With the announcement Thursday that Hamas had given up control of the Gaza Strip to Mahmoud Abbas’ unity government, hardline Israelis opposing peace negotiations have lost two big planks in their argument.
Many right-wing politicians have long claimed negotiations with the Abbas-led Palestinian Authority were pointless. Even though Abbas led the official government which had control of the West Bank, rival political group Hamas maintained control over the more volatile Gaza Strip.
Hard-liners can’t use that argument now.
Some Israelis have also argued that negotiations shouldn’t commence until Palestine is united in recognition of Israel’s legitimacy. With the Palestinian Authority regaining control of Gaza from Hamas, this is once again the case.
While the official charter of Hamas refuses to recognise Israel’s right to exist, the Palestinian government has recognised Israel for more than 20 years. Still, many hardliners have since moved the goalposts by demanding Israel be recognised as a specifically Jewish state as a pre-condition to negotiations.
Despite recognising Israel’s legitimacy, Abbas refuses to recognise it as a specifically Jewish state. Doing so would undermine his political standing in Palestine given roughly 20% of Israel’s population are Arab Palestinians.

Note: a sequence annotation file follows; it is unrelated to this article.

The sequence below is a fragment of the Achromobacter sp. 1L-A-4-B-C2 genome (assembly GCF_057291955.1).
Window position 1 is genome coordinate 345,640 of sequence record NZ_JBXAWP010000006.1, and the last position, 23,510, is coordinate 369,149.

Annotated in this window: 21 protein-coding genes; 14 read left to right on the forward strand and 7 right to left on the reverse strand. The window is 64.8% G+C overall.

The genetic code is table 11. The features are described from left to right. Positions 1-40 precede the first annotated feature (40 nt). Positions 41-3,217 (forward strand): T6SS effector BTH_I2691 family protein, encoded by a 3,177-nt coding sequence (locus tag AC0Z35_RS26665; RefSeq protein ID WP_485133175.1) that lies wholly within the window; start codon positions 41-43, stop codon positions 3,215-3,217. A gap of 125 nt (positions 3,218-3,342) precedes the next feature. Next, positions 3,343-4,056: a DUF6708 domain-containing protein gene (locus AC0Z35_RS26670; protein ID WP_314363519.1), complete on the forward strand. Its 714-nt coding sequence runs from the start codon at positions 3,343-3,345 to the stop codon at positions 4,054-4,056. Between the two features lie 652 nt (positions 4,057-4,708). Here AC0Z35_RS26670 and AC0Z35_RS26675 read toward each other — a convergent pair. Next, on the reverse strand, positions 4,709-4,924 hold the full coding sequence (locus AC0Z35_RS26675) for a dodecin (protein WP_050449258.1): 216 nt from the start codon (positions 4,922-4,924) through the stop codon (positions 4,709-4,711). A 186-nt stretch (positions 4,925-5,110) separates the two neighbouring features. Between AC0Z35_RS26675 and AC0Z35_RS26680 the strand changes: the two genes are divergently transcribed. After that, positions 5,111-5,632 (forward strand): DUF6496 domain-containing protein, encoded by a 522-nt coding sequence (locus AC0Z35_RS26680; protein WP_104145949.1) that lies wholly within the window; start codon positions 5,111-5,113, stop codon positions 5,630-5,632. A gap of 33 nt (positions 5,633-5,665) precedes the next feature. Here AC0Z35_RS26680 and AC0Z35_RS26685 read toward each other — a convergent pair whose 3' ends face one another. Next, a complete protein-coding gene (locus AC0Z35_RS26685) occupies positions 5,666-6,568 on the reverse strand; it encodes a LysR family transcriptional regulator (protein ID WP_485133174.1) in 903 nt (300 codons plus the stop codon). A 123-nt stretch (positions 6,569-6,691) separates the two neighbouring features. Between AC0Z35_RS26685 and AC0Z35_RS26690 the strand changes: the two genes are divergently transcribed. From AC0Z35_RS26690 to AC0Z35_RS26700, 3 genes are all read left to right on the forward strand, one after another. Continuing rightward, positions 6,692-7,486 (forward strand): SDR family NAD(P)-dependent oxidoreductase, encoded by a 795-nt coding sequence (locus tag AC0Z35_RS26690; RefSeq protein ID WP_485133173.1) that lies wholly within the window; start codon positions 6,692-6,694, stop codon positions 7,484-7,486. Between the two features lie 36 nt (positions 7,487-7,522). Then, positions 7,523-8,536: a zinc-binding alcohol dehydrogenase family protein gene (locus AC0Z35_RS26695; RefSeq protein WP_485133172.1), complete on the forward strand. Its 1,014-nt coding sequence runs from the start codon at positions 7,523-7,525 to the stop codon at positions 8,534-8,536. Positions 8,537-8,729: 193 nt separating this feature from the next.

With control over the entirety of the Palestinian, Abbas is now in a stronger position to negotiate a potential peace deal between the nations. Still, nobody will be holding their breath.
Peace negotiations brokered by the United States collapsed earlier this year, and Israel continues to build settlements on shrinking Palestinian land. It’s also unclear how much control the Abbas-led government will have over terror groups operating in the Gaza Strip.
Jeremy Ben-Ami, founder of the liberal Jewish-American organisation J Street, told Business Insider that Gaza’s return to the Palestinian Authority was a step in the right direction if they re-committed to a two-state solution and a renunciation of violence.
Ben-Ami, a former advisor to President Clinton, said, “It remains to be seen if such steps will be taken but, if they are, they are a step forward for those who seek peace, security and a two-state solution to the Israeli-Palestinian conflict.”
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